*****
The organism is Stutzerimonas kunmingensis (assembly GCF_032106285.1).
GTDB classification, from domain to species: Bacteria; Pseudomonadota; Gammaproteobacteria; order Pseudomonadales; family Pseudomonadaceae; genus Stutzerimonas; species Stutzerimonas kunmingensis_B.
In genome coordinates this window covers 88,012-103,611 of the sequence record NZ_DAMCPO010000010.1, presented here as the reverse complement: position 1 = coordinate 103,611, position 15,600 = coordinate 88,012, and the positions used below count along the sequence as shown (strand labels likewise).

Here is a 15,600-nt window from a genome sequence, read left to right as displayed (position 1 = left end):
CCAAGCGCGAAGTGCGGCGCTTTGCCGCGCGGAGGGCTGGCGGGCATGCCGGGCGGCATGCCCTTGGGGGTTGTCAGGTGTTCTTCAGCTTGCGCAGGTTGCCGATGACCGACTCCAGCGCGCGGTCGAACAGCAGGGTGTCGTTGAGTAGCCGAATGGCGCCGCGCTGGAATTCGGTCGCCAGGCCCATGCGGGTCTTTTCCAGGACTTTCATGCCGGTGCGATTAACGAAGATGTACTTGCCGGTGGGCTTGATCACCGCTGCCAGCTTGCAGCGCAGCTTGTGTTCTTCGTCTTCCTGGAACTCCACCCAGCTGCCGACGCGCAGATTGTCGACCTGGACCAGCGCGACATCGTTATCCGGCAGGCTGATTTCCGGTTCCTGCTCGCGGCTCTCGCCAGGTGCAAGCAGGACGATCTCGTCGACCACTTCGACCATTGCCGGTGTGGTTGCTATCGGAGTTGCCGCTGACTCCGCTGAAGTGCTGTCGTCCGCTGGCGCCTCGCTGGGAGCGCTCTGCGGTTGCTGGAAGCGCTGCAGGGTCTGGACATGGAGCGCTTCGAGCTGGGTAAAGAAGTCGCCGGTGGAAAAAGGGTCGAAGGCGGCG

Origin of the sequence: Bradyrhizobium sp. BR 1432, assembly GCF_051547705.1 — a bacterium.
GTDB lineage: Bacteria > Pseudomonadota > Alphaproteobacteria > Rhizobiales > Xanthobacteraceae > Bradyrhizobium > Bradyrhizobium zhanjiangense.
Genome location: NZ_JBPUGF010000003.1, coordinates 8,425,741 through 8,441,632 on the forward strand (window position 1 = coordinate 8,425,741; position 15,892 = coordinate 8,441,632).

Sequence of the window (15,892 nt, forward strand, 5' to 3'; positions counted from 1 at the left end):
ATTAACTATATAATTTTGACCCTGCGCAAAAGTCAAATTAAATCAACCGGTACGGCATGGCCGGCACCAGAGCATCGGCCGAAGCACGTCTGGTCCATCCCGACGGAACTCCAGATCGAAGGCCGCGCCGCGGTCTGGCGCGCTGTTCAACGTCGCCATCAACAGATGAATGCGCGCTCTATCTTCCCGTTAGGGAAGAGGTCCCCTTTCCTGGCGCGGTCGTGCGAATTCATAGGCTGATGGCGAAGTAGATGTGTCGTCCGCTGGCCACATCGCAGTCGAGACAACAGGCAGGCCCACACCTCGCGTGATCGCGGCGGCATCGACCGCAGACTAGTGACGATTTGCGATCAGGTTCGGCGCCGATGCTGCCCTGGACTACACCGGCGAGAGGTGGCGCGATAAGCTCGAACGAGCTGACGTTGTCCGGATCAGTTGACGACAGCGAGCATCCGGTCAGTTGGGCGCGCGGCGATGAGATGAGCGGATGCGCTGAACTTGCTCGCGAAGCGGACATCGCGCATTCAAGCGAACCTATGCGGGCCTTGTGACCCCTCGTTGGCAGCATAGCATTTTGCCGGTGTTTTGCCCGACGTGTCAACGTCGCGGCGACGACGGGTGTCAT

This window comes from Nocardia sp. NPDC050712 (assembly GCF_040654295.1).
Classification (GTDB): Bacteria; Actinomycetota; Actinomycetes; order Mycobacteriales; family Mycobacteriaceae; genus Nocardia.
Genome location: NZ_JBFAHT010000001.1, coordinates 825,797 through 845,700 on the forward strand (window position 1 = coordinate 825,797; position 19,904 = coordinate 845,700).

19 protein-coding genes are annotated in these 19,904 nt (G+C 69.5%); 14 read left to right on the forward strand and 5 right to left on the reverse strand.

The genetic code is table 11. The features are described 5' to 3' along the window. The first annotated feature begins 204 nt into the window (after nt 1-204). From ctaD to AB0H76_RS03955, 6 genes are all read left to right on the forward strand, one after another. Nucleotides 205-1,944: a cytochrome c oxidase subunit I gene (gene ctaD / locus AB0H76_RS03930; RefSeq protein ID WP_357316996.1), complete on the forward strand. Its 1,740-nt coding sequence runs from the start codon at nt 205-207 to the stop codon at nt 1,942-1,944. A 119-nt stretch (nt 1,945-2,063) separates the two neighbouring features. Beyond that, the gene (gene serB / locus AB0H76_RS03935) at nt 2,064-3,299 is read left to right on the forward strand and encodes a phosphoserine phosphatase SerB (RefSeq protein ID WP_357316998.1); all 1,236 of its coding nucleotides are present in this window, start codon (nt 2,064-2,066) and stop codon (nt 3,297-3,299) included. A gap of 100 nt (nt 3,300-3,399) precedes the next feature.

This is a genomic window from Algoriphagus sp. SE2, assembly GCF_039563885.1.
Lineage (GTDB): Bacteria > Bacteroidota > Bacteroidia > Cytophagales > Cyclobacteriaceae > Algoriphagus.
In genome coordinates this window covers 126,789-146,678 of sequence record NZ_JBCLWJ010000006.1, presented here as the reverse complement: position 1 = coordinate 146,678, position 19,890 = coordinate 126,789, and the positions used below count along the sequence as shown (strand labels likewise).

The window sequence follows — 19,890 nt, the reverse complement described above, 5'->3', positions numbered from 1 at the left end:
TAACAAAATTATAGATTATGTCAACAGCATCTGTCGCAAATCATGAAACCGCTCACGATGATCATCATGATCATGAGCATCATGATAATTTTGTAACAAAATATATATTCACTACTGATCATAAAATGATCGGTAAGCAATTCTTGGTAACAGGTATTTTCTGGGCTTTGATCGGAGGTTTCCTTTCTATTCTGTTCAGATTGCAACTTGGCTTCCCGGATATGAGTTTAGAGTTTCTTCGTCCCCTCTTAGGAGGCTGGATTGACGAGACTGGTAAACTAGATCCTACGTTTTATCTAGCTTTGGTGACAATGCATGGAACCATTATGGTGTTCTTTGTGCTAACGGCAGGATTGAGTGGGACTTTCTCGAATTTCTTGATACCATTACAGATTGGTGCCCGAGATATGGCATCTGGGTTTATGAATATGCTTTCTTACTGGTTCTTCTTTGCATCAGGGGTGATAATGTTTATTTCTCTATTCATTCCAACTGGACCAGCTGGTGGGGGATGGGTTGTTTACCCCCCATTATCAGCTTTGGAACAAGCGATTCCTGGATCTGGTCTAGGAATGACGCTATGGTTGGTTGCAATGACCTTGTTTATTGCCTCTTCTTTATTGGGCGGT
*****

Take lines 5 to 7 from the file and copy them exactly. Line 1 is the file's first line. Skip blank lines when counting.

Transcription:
CCAAGCGCGAAGTGCGGCGCTTTGCCGCGCGGAGGGCTGGCGGGCATGCCGGGCGGCATGCCCTTGGGGGTTGTCAGGTGTTCTTCAGCTTGCGCAGGTTGCCGATGACCGACTCCAGCGCGCGGTCGAACAGCAGGGTGTCGTTGAGTAGCCGAATGGCGCCGCGCTGGAATTCGGTCGCCAGGCCCATGCGGGTCTTTTCCAGGACTTTCATGCCGGTGCGATTAACGAAGATGTACTTGCCGGTGGGCTTGATCACCGCTGCCAGCTTGCAGCGCAGCTTGTGTTCTTCGTCTTCCTGGAACTCCACCCAGCTGCCGACGCGCAGATTGTCGACCTGGACCAGCGCGACATCGTTATCCGGCAGGCTGATTTCCGGTTCCTGCTCGCGGCTCTCGCCAGGTGCAAGCAGGACGATCTCGTCGACCACTTCGACCATTGCCGGTGTGGTTGCTATCGGAGTTGCCGCTGACTCCGCTGAAGTGCTGTCGTCCGCTGGCGCCTCGCTGGGAGCGCTCTGCGGTTGCTGGAAGCGCTGCAGGGTCTGGACATGGAGCGCTTCGAGCTGGGTAAAGAAGTCGCCGGTGGAAAAAGGGTCGAAGGCGGCG

Origin of the sequence: Bradyrhizobium sp. BR 1432, assembly GCF_051547705.1 — a bacterium.
GTDB lineage: Bacteria > Pseudomonadota > Alphaproteobacteria > Rhizobiales > Xanthobacteraceae > Bradyrhizobium > Bradyrhizobium zhanjiangense.